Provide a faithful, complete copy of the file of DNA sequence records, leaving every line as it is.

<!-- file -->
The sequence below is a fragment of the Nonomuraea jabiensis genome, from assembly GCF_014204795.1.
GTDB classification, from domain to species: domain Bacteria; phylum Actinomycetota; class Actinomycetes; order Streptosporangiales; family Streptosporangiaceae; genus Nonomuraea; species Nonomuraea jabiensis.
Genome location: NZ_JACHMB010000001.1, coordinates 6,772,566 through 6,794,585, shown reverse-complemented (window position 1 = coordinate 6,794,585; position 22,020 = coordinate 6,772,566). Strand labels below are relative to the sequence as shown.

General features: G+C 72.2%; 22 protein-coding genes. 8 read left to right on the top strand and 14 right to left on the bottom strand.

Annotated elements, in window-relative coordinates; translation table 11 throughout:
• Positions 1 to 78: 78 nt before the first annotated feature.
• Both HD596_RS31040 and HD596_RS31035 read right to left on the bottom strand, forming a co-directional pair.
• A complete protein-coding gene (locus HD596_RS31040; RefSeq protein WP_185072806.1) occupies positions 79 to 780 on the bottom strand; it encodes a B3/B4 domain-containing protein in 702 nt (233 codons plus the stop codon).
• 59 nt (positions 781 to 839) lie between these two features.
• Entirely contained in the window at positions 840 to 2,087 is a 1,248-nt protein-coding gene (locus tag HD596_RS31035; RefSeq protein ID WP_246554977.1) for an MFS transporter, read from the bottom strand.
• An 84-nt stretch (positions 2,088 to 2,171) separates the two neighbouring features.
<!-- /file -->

The sequence below is a fragment of the Nonomuraea jabiensis genome, from assembly GCF_014204795.1.
GTDB classification, from domain to species: domain Bacteria; phylum Actinomycetota; class Actinomycetes; order Streptosporangiales; family Streptosporangiaceae; genus Nonomuraea; species Nonomuraea jabiensis.
Genome location: NZ_JACHMB010000001.1, coordinates 6,772,566 through 6,794,585, shown reverse-complemented (window position 1 = coordinate 6,794,585; position 22,020 = coordinate 6,772,566). Strand labels below are relative to the sequence as shown.

General features: G+C 72.2%; 22 protein-coding genes. 8 read left to right on the top strand and 14 right to left on the bottom strand.

Annotated elements, in window-relative coordinates; translation table 11 throughout:
• Positions 1 to 78: 78 nt before the first annotated feature.
• Both HD596_RS31040 and HD596_RS31035 read right to left on the bottom strand, forming a co-directional pair.
• A complete protein-coding gene (locus HD596_RS31040; RefSeq protein WP_185072806.1) occupies positions 79 to 780 on the bottom strand; it encodes a B3/B4 domain-containing protein in 702 nt (233 codons plus the stop codon).
• 59 nt (positions 781 to 839) lie between these two features.
• Entirely contained in the window at positions 840 to 2,087 is a 1,248-nt protein-coding gene (locus tag HD596_RS31035; RefSeq protein ID WP_246554977.1) for an MFS transporter, read from the bottom strand.
• An 84-nt stretch (positions 2,088 to 2,171) separates the two neighbouring features.